Coveting That Corner Office? Take a Look at … Your Looks

Gabrielle Karol
Posted

You can work hard, put in 200% every single day and log more hours than anyone else at the company.

But it turns out that may not be enough to get you the corner office–you also need to look the part.

As major corporations like Intel and Morgan Stanley start to recognize the importance of the “it factor” when it comes to employees at the management and executive levels, the practice of coaching executives (and wannabe execs) on appearance and presence is a growing business.

Stefanie Smith, head of Stratex Consulting, a New York City-based coaching firm, told The Wall Street Journal that 75% of her business consists of improving clients’ image–from how to dress better to how to appear more decisive in meetings.

But beyond these “coachable” attributes, physical qualities–from weight to hair to facial structure–also play a big part in how executives are perceived. We take a look at seven shallow characteristics that may affect how competent you appear to co-workers. Prepare to be shocked!

What People Look for in a Male Executive …

1. Slim, Trim and Fit

A study conducted by the Center for Creative Leadership found that execs with larger waistlines and higher body mass index numbers were perceived as being less effective. In fact, image consultant Amanda Sanders told The Wall Street Journal that carrying extra pounds can imply weakness or a “lack of control.”

The CCL study also showed that executives with BMIs of 25 and under (indicating a person of normal weight) got higher ratings for interpersonal skills and task performance than peers who had BMIs over 25. Additionally, only 5% of CEOs at top U.S. companies are technically obese, although 36% of men in the general population are obese.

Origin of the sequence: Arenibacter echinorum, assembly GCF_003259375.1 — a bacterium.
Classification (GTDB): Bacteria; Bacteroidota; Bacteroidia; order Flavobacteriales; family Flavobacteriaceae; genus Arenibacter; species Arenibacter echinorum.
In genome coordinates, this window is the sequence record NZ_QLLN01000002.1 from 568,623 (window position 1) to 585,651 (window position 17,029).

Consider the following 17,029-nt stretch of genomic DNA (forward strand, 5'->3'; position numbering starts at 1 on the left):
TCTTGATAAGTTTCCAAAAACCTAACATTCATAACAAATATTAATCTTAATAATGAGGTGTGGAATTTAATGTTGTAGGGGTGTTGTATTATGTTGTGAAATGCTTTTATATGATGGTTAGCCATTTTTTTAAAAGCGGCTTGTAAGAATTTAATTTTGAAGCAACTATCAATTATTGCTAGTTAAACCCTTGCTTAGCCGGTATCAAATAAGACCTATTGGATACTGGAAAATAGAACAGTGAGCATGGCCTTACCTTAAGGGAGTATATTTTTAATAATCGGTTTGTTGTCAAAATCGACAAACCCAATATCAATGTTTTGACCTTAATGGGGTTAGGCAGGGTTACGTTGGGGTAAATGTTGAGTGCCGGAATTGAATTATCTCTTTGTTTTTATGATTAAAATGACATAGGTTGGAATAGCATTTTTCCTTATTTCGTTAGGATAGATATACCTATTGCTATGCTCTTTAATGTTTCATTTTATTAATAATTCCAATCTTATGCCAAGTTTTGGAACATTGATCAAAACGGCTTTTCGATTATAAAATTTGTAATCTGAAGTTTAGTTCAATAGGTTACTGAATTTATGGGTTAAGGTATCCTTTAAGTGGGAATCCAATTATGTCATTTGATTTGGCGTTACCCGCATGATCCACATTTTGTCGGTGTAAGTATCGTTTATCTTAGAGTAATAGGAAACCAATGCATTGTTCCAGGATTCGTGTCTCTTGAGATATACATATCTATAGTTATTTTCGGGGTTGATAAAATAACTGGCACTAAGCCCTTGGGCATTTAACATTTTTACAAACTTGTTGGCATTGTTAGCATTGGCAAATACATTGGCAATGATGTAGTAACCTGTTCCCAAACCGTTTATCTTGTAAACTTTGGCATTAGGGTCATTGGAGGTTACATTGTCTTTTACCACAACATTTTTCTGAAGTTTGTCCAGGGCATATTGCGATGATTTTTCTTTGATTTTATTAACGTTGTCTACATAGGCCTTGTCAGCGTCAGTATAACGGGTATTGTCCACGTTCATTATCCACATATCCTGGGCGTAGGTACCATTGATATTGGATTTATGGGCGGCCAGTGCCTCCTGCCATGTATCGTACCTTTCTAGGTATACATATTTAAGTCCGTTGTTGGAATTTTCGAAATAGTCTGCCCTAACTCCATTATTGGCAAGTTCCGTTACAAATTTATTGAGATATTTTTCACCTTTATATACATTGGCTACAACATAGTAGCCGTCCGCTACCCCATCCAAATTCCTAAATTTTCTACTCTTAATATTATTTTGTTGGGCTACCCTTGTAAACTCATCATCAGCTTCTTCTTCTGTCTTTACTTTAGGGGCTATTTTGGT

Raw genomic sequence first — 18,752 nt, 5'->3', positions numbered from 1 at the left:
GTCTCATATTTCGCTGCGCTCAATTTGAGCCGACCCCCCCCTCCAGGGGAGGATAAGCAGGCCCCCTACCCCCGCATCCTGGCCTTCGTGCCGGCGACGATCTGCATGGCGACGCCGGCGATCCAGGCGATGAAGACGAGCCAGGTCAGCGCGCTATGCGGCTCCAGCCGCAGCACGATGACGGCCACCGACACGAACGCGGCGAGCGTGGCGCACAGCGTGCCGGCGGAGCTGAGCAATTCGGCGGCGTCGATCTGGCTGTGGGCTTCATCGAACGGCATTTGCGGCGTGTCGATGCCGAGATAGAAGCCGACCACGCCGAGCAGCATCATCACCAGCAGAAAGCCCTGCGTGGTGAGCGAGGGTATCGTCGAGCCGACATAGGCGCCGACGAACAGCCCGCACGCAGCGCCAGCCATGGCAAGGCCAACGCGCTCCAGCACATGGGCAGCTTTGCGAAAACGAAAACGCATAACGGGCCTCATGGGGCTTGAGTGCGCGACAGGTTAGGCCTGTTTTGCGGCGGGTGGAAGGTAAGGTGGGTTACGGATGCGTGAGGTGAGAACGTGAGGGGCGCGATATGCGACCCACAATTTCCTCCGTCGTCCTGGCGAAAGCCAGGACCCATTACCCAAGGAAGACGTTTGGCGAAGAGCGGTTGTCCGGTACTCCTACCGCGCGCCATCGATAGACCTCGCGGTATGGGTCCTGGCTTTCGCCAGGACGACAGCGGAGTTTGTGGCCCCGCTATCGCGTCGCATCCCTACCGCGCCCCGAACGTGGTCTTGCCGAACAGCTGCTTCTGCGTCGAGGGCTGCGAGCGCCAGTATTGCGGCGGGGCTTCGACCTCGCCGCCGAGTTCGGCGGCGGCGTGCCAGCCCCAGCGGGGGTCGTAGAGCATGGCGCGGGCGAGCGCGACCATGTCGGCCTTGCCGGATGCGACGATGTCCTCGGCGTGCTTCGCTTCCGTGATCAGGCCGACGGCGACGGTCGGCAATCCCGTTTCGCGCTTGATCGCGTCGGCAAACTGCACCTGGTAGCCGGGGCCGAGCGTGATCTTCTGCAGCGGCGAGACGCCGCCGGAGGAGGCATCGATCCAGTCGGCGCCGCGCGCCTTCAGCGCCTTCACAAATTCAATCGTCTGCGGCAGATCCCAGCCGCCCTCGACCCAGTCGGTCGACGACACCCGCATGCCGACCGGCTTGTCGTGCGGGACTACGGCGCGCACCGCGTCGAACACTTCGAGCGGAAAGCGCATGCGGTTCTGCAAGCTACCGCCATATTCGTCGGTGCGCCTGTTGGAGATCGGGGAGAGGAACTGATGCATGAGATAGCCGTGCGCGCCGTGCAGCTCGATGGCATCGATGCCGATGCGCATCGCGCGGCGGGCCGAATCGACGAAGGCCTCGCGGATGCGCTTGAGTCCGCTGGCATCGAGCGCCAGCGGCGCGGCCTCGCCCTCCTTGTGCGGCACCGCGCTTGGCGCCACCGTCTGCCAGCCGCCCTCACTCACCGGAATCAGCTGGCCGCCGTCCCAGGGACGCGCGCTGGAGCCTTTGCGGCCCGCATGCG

RELATED: New Study Shows That Exercise Leads to Higher Pay

2. A More Mature Look

A 2010 study from Duke University, ”A Corporate Beauty Contest,” found that more mature men (as opposed to men with so-called baby faces) were perceived to be more competent, even though no evidence actually showed that they performed better at their jobs. And, interestingly enough, the authors pointed to other research showing that baby-faced men actually tend to be more intelligent than their more mature-looking counterparts.

3. A Bald Head

A Wharton researcher found that men with clean-shaven, bald heads were perceived as more dominant and stronger than men with fuller heads of hair. Several prominent CEOs seem to be benefitting from the look: Venture capitalist Marc Andreesen, DreamWorks CEO Jeffrey Katzenberg and Amazon CEO Jeffrey Bezos all sport clean-shaven pates.

Note: Sorry, guys, but balding hair doesn’t have the same effect–men with patchy, thinning locks were perceived as the least powerful in the same study.

  • cgm

    This is interesting, but is all about how men can look the part. It would be interesting to see a similar analysis of what women can do to look the part, as I doubt shaving my head would help!

  • Lanikalclark

    Wow still in 2013 and Men are getting the advice and tips on how to look and dress the part for “Executive” ? How Biased 

  • Robin

    I thought this was a women’s based site.  Why was 95% of the advice for men?

    • AldenWicker

      Hi Robin,

      LearnVest wants to provide financial advice for anyone seeking it–male or female. But to answer your question, we found a majority of studies on male qualities to feature most likely because there’s a larger pool of people to study. Only 19 of the Fortune 500 companies have female CEOs, which is a tiny sample size. Also, this lack of studies that focus on female traits (longer versus shorter hair, for example, instead of baldness versus hair) might be due to a lingering bias toward male CEOs. Hopefully, we will see more research on the substantive traits that make female CEOs successful in the coming years!

  • http://www.facebook.com/caroline.turner.39501 Caroline Turner

    In my workshops, I take people through an exercise to show that all of us have internalized (unconscious) pictures of how an executive looks. For most it is tall, white, lean and male. I hope that awareness of these unconscious mind-sets can open the playing field for women and others who don’t fit this picture. At least there are now enough women executives (21 CEO’s in the F500) that we can find out what the image of a female CEO is!